Skip to main content

Criteria Used by Skulker

Here are the criteria skulker uses to determine whether a file is probably junk and therefore a candidate for deletion.

  • Junk Names:
    • Any name ending in a tilde (~) character. Emacs uses this to name backups of files you edit.
    • Any name beginning and ending with the pound (#) character. Emacs uses these for checkpoint files in case it or the system crashes unexpectedly, or you lose your connection in the middle of an editing session.
    • The name ''ed.hup.'' This is the name given by ed to a backup file it creates when you lose your connection in the middle of an editing session. (We hope you are not still using ed.)
    • The name ''a.out.'' This is the default name for the result of compiling a program. Usually programs are given meaningful names, so a.out is probably something temporary. (These files are identified as junk only if they are executable.)
    • The name ''core'', or a name of the form ''core.'' followed by an integer. This is the name of a core dump produced when your program crashes. (In the second form, the integer is the process ID of the program that crashed.)
       
  • Binary executable files:
    • Any executable file produced by compilation. These are positively identified as such by looking at the leader to make sure it matches the format of an executable file. Note that Perl programs and shell scripts are not included, even though they have executable permissions, since they are not the result of compilation.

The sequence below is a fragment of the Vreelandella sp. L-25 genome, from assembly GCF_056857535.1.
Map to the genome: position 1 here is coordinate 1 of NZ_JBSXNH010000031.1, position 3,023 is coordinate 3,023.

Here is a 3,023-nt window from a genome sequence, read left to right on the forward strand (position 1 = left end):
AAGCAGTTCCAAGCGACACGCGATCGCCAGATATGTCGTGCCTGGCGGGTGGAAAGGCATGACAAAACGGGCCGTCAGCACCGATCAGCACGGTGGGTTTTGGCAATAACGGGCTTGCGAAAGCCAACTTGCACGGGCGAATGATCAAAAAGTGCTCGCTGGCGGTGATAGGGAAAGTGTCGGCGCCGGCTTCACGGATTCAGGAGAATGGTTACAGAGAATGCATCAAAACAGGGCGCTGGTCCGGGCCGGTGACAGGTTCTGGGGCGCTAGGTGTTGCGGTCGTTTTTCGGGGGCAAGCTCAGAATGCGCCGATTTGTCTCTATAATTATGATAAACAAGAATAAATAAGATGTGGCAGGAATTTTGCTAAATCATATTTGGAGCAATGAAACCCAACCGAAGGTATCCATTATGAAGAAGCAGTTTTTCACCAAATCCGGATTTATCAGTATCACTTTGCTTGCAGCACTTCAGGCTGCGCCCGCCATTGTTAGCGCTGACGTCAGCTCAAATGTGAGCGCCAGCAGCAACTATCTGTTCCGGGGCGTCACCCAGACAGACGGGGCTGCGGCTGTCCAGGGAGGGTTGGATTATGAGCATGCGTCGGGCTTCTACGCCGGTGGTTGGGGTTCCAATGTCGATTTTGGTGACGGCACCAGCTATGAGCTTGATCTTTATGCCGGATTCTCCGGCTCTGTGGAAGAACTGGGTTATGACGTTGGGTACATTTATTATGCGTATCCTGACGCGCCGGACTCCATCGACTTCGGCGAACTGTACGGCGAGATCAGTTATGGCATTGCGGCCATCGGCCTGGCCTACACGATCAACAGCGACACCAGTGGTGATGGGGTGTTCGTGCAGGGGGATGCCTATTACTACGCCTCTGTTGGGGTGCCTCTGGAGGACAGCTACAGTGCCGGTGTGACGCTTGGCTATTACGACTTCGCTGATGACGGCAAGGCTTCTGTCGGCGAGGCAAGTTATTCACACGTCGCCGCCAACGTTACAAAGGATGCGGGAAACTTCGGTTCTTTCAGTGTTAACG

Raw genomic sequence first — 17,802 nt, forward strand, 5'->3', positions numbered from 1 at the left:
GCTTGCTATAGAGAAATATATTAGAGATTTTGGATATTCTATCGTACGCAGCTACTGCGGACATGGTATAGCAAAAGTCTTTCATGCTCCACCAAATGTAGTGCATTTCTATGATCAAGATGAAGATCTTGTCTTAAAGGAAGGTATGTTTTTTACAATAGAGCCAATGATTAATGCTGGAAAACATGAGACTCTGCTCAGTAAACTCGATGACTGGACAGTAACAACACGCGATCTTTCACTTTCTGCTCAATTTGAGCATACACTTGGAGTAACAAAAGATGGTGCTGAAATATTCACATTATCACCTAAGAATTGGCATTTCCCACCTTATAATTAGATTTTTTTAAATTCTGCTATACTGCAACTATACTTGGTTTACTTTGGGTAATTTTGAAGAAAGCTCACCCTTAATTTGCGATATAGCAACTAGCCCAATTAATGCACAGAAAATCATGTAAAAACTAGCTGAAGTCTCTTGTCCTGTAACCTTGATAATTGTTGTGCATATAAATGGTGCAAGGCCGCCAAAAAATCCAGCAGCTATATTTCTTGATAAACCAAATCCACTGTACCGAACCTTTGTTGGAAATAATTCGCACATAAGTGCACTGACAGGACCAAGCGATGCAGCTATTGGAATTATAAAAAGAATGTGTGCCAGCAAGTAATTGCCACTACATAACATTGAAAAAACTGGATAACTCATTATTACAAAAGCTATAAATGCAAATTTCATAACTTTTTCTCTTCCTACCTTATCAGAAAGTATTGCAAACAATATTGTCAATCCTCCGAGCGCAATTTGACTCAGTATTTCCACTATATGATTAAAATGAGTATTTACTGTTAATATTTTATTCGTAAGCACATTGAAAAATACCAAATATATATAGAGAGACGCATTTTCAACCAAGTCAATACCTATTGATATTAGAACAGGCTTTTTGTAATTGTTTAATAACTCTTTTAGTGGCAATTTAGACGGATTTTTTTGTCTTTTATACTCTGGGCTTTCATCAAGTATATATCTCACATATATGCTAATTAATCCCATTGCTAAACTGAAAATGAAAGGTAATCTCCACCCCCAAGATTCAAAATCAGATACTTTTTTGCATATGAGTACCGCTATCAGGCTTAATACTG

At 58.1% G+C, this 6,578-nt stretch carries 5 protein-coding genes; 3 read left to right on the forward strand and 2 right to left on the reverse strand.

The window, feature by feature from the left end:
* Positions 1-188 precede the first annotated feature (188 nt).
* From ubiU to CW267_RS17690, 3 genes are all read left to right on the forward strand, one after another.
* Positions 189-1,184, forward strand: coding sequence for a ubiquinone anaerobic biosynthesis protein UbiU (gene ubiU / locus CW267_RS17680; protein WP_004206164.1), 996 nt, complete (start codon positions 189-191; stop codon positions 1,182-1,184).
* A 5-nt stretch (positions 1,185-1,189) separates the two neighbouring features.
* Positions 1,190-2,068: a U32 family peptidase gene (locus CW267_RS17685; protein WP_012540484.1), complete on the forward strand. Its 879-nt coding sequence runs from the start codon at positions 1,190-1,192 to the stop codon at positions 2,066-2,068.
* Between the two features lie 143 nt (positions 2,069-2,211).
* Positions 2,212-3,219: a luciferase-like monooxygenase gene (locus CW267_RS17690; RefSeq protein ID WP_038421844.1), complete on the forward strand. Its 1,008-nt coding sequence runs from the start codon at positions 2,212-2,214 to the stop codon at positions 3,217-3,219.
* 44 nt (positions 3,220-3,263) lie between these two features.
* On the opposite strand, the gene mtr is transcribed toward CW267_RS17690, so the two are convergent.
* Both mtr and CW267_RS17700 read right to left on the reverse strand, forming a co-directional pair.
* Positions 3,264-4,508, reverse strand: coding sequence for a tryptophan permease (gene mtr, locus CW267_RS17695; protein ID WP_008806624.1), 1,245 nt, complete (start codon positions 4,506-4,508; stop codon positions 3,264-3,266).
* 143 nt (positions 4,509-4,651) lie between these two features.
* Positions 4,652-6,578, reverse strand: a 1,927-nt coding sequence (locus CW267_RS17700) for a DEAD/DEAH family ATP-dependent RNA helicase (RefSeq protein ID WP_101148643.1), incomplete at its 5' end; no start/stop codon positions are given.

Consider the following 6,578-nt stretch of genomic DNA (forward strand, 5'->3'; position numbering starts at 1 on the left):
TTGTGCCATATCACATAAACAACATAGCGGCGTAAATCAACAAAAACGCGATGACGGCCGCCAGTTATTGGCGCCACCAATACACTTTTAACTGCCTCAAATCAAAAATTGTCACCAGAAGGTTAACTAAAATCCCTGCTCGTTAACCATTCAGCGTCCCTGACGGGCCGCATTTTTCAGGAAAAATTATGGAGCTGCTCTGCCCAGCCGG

• Object files:
    • Any file with a name ending in ''.o,'' which is produced as an intermediate by the compiler when you create a program by separate compilation of several different source files. These are positively identified by looking at the leader to make sure it matches the format of an object file.
       
  • Transfer files:
    • MPEG streaming audio, video, or system files and MS-DOS or Windows executable files are assumed to be files downloaded by the user for transfer to another system. Such files are unusable on erdos, and so there is no reason for them to remain on the system after they have been copied to their final destination. These files are identified by having a filename extension of ''.mp3'' (upper or lower case) for MPEG files or ''.exe'' (upper or lower case) for DOS/Windows executables, and are positively identified by looking at the leader to make sure it matches.

Of course, these files are all useful for some period of time, so skulker will not delete them if they have been accessed recently. At present, the age limit is 90 days. If a file which meets the criteria for junk listed above is unused for this long, it becomes fair game. Note that this does not automatically apply if the file merely is older than 90 days, but only if it has not been used for this period of time. Every time you read or copy a text file, execute a program, or link an object file, its usage time is updated and it becomes safe from skulker for another 90 days. You can see the date of last access of a file by using the ''ls -lu'' command.

Any file that is not in one of the above categories is permanently safe from skulker, no matter how long it has been sitting around.